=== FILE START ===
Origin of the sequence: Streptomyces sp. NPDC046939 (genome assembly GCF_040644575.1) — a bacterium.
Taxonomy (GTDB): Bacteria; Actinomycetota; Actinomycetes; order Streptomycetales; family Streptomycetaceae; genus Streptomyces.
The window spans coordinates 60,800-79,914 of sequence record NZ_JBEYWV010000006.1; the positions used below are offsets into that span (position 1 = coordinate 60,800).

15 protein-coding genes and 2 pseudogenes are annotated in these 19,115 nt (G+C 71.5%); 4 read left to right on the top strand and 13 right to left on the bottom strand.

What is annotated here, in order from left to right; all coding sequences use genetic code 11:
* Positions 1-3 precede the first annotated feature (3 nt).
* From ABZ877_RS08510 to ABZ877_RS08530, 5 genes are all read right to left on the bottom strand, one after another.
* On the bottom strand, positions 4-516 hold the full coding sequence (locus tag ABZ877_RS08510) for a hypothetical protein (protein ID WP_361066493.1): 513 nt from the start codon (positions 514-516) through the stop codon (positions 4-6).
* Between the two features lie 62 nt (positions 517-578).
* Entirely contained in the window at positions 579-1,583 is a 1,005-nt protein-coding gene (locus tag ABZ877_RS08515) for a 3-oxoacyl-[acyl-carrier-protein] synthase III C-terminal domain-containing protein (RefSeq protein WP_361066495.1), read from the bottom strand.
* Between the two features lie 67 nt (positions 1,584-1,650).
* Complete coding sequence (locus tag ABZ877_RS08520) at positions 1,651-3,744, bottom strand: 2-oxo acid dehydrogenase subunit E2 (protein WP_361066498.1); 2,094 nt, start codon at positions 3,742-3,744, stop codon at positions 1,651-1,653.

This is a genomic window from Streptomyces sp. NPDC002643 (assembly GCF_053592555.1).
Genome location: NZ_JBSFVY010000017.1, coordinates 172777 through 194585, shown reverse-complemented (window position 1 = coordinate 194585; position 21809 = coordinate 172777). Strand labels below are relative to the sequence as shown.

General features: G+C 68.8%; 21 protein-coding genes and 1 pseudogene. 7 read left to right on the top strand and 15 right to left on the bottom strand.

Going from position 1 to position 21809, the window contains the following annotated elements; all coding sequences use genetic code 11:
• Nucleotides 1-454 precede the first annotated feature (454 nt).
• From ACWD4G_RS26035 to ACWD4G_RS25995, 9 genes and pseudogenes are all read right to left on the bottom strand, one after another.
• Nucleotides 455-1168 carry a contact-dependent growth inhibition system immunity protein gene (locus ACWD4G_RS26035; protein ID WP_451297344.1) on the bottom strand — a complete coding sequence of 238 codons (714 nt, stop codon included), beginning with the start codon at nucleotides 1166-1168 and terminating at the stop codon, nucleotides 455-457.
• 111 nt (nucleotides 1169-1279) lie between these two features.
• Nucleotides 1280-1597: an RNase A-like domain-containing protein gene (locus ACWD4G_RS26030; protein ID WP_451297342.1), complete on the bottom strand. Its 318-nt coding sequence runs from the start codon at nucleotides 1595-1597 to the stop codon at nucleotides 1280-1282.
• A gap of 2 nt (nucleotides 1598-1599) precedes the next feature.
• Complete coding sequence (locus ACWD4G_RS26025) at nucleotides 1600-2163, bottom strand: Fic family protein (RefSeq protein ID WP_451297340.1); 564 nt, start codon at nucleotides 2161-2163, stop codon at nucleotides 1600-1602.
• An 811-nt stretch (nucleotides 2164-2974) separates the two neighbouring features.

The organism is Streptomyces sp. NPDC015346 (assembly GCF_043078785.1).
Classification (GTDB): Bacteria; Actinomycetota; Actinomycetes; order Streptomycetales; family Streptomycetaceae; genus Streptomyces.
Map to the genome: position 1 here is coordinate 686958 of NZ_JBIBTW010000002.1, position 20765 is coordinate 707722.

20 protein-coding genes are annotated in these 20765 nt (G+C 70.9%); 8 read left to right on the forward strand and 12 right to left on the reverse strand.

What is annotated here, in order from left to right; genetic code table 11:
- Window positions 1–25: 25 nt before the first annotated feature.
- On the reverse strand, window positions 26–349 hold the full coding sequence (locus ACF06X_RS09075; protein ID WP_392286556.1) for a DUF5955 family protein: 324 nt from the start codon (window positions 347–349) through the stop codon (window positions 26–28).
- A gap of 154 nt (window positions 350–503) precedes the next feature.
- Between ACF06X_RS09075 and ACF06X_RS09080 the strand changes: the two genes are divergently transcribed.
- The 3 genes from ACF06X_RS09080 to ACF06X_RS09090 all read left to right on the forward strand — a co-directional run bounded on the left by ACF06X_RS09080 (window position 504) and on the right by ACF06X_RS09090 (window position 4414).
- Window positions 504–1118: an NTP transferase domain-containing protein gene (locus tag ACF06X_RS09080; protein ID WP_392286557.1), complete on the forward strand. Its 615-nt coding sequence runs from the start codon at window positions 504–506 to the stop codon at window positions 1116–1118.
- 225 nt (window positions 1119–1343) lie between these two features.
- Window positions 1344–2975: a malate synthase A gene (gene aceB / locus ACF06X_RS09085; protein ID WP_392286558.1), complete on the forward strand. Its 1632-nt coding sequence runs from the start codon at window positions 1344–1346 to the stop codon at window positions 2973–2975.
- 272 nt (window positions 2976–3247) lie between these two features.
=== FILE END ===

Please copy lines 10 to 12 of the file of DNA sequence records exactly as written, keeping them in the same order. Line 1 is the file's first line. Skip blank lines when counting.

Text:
* Entirely contained in the window at positions 579-1,583 is a 1,005-nt protein-coding gene (locus tag ABZ877_RS08515) for a 3-oxoacyl-[acyl-carrier-protein] synthase III C-terminal domain-containing protein (RefSeq protein WP_361066495.1), read from the bottom strand.
* Between the two features lie 67 nt (positions 1,584-1,650).
* Complete coding sequence (locus tag ABZ877_RS08520) at positions 1,651-3,744, bottom strand: 2-oxo acid dehydrogenase subunit E2 (protein WP_361066498.1); 2,094 nt, start codon at positions 3,742-3,744, stop codon at positions 1,651-1,653.